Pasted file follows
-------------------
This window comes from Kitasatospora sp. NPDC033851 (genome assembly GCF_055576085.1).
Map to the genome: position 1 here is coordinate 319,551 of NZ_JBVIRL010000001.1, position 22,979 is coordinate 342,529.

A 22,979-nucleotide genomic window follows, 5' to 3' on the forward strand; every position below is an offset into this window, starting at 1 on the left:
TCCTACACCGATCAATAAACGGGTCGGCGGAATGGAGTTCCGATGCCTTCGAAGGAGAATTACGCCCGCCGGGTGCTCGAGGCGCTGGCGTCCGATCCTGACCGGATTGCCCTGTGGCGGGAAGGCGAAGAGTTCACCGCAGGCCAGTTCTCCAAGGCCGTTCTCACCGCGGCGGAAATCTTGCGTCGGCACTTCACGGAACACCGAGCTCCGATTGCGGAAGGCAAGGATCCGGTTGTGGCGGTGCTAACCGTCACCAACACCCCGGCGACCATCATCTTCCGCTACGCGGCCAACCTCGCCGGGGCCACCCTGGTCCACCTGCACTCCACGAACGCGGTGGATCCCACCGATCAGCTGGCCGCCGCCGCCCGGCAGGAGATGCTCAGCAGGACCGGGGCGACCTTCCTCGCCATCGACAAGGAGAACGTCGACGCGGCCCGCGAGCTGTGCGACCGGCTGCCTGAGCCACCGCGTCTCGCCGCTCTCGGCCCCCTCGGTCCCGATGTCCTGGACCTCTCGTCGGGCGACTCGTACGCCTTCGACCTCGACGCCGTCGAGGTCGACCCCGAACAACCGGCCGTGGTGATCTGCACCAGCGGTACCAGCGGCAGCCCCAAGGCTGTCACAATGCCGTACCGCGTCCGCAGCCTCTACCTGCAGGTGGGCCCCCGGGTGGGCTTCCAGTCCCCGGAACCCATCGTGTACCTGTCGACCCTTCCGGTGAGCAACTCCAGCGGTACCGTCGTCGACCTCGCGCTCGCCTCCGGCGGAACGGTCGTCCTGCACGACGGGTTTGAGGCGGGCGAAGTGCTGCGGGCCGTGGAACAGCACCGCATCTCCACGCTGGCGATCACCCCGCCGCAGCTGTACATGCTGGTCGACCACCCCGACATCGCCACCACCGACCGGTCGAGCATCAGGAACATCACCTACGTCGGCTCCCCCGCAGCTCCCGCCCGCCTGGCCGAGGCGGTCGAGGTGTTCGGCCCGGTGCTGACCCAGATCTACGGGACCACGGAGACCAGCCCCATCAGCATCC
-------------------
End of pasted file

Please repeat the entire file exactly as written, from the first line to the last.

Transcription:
This window comes from Kitasatospora sp. NPDC033851 (genome assembly GCF_055576085.1).
Map to the genome: position 1 here is coordinate 319,551 of NZ_JBVIRL010000001.1, position 22,979 is coordinate 342,529.

A 22,979-nucleotide genomic window follows, 5' to 3' on the forward strand; every position below is an offset into this window, starting at 1 on the left:
TCCTACACCGATCAATAAACGGGTCGGCGGAATGGAGTTCCGATGCCTTCGAAGGAGAATTACGCCCGCCGGGTGCTCGAGGCGCTGGCGTCCGATCCTGACCGGATTGCCCTGTGGCGGGAAGGCGAAGAGTTCACCGCAGGCCAGTTCTCCAAGGCCGTTCTCACCGCGGCGGAAATCTTGCGTCGGCACTTCACGGAACACCGAGCTCCGATTGCGGAAGGCAAGGATCCGGTTGTGGCGGTGCTAACCGTCACCAACACCCCGGCGACCATCATCTTCCGCTACGCGGCCAACCTCGCCGGGGCCACCCTGGTCCACCTGCACTCCACGAACGCGGTGGATCCCACCGATCAGCTGGCCGCCGCCGCCCGGCAGGAGATGCTCAGCAGGACCGGGGCGACCTTCCTCGCCATCGACAAGGAGAACGTCGACGCGGCCCGCGAGCTGTGCGACCGGCTGCCTGAGCCACCGCGTCTCGCCGCTCTCGGCCCCCTCGGTCCCGATGTCCTGGACCTCTCGTCGGGCGACTCGTACGCCTTCGACCTCGACGCCGTCGAGGTCGACCCCGAACAACCGGCCGTGGTGATCTGCACCAGCGGTACCAGCGGCAGCCCCAAGGCTGTCACAATGCCGTACCGCGTCCGCAGCCTCTACCTGCAGGTGGGCCCCCGGGTGGGCTTCCAGTCCCCGGAACCCATCGTGTACCTGTCGACCCTTCCGGTGAGCAACTCCAGCGGTACCGTCGTCGACCTCGCGCTCGCCTCCGGCGGAACGGTCGTCCTGCACGACGGGTTTGAGGCGGGCGAAGTGCTGCGGGCCGTGGAACAGCACCGCATCTCCACGCTGGCGATCACCCCGCCGCAGCTGTACATGCTGGTCGACCACCCCGACATCGCCACCACCGACCGGTCGAGCATCAGGAACATCACCTACGTCGGCTCCCCCGCAGCTCCCGCCCGCCTGGCCGAGGCGGTCGAGGTGTTCGGCCCGGTGCTGACCCAGATCTACGGGACCACGGAGACCAGCCCCATCAGCATCC